Fred Winn had the sort of job that would make for interesting conversation at a dinner party. As a librarian at a prison, he has come in contact with some very colorful characters. At the same time, he has also heard and seen the saddest of stories, including the unfair treatment of Black and poor people of all races in America.
In For The Least of These: Reflections of a Prison Librarian, Fred details stories from his time at Soledad State Prison in the Salinas Valley of California, a prison that houses three thousand inmates.
Each inmate had a tale of woe, which explains the circumstances leading to their confinement. That’s three thousand unique stories.
The term ‘for the least of these’ is not just a catchy title for a book. Fred’s occupation has allowed him first hand to see how the lack of support for the marginalized sees many men enter – and become stuck in – the prison system. Referring to the 25th Chapter of Matthew, as well as other parts of the Bible, he is critical of many in the ‘Christian community’. He says some elements of it openly support political figures that spout racist, hateful rhetoric and tell blatant lies contrary to the Master’s teaching.
“The Bible teaches us that ‘God is Love;’ the one and true God that we worship loves justice. We serve a God of mercy and grace,” Fred states.
“God’s Word clearly defines how Followers of Christ should treat others. The Bible commands us to Love God with all of our heart and to love our neighbor as we love ourselves. However, many Christians appear to be secret followers of Christ. They ‘serve’ Christ undercover. Others (neighbors, friends, etc.) are unaware that they are members of the Faith Community. Their actions, do not reflect Christ in their lives.
Fred says that some Christian leaders teach that members of certain political parties are not Christians. Some appear to filter their faith through a political lens instead of their politics through biblical principles. As a result, many elements of the Christian community support political leaders that advocate marginalizing, demonizing, and denying public support to people on the edges of society, in other words, ‘the least of these.’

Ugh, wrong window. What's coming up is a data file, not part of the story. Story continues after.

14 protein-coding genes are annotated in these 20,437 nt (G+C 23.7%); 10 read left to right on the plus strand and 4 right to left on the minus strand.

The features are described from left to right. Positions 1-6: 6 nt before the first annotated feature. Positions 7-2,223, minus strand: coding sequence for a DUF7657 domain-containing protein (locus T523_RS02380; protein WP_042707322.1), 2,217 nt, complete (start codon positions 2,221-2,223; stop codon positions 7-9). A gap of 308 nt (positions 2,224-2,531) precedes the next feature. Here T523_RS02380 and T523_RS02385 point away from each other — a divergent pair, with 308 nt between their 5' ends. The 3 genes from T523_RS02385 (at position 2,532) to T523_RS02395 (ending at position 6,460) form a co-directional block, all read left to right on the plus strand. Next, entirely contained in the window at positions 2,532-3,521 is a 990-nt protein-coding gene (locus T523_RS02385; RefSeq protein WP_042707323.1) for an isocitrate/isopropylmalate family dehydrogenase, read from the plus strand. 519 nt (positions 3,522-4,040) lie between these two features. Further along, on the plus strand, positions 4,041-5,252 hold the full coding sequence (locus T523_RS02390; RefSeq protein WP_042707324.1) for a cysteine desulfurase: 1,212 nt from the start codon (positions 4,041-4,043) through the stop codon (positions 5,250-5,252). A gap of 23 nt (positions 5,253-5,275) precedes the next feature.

Fred would know. His role over many years has seen the fruit of this. What is outside the walls of the prison does not offer them a lot of hope either, so re-offending thus becomes very high.
In this fascinating book, Fred traces the backlash experienced by African-Americans by many members of the White Christian Church to the civil rights struggle of the 1950s and 1960s (in the United States) and compares that reaction to the present-day Black Lives Matter Movement. Many churches opposed the goals of the civil rights movement, and today many Christians cannot even utter the phrase ‘Black Lives Matter’ and instead state ‘All Lives Matter.’
A Fred reflects on his life in prison employment, he interweaves his thoughts on how Christians must both love and look after those on the edges. He encourages us to be part of the solution, not contributing to the problem.
“As Christians, we are not to be undercover, as many appear to be,” he says. As noted, “one would never suspect many who identify as Followers of Christ as Christ’s followers. Neither their language nor deeds reflect Christ’s teaching.”
As also noted, “some view their faith through a political lens rather than shape their political views through a biblical lens. This group often believes that membership in a particular political party or a specific position on a culture war issue is a prerequisite for those bound for Heaven.”
These are some of the assumptions the author challenges in this book, inspiring him to pen his first manuscript. As he says, the Christian faith is not just rhetoric, but a life of actions and deeds. God is not calling for cultural warriors. Faithful followers are to be fully engaged daily and wholly embrace the teaching of Christ.
For The Least of These: Reflections of a Prison Librarian also contains stories from the inmate’s viewpoint, explaining the circumstances leading to their confinement. These stories are partly gritty and funny; some are uplifting, while others are sombre. In any case, readers will be interested in how many of the inmates ended up in prison. But it’s not just an entertaining read; this book will help Christians grow in empathy for those who find themselves in this unenviable position.
Fred has a B.A. Degree in Political Science and African American Studies from the University of California, Santa Barbara, and a post-graduate degree in Library Science from the University of California, Berkeley. He retired from the California Prison System after 25 years of employment.
For The Least of These: Reflections of a Prison Librarian, published by Ark House, is now available globally.